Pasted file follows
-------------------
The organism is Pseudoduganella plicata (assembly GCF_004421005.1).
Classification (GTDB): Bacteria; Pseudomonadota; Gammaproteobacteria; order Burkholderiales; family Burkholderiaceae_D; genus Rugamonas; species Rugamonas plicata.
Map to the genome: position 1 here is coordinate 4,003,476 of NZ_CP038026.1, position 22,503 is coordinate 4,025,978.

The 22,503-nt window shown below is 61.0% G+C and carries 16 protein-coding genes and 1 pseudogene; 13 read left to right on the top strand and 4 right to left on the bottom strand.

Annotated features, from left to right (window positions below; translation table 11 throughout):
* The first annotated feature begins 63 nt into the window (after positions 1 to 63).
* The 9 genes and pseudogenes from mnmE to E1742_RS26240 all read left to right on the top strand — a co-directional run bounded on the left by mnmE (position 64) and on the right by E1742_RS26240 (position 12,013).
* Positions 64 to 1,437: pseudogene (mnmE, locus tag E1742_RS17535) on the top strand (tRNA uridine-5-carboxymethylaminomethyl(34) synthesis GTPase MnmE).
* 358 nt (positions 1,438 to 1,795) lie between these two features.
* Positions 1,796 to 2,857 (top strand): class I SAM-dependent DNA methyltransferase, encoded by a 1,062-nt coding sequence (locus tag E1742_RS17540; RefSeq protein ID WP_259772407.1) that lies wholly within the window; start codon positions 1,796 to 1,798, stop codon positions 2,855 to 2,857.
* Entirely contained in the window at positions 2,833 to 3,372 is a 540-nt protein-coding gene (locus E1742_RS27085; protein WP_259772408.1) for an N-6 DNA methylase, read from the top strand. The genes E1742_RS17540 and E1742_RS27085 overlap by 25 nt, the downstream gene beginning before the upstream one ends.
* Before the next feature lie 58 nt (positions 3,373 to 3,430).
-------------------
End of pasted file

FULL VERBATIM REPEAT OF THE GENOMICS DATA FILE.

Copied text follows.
The organism is Pseudoduganella plicata (assembly GCF_004421005.1).
Classification (GTDB): Bacteria; Pseudomonadota; Gammaproteobacteria; order Burkholderiales; family Burkholderiaceae_D; genus Rugamonas; species Rugamonas plicata.
Map to the genome: position 1 here is coordinate 4,003,476 of NZ_CP038026.1, position 22,503 is coordinate 4,025,978.

The 22,503-nt window shown below is 61.0% G+C and carries 16 protein-coding genes and 1 pseudogene; 13 read left to right on the top strand and 4 right to left on the bottom strand.

Annotated features, from left to right (window positions below; translation table 11 throughout):
* The first annotated feature begins 63 nt into the window (after positions 1 to 63).
* The 9 genes and pseudogenes from mnmE to E1742_RS26240 all read left to right on the top strand — a co-directional run bounded on the left by mnmE (position 64) and on the right by E1742_RS26240 (position 12,013).
* Positions 64 to 1,437: pseudogene (mnmE, locus tag E1742_RS17535) on the top strand (tRNA uridine-5-carboxymethylaminomethyl(34) synthesis GTPase MnmE).
* 358 nt (positions 1,438 to 1,795) lie between these two features.
* Positions 1,796 to 2,857 (top strand): class I SAM-dependent DNA methyltransferase, encoded by a 1,062-nt coding sequence (locus tag E1742_RS17540; RefSeq protein ID WP_259772407.1) that lies wholly within the window; start codon positions 1,796 to 1,798, stop codon positions 2,855 to 2,857.
* Entirely contained in the window at positions 2,833 to 3,372 is a 540-nt protein-coding gene (locus E1742_RS27085; protein WP_259772408.1) for an N-6 DNA methylase, read from the top strand. The genes E1742_RS17540 and E1742_RS27085 overlap by 25 nt, the downstream gene beginning before the upstream one ends.
* Before the next feature lie 58 nt (positions 3,373 to 3,430).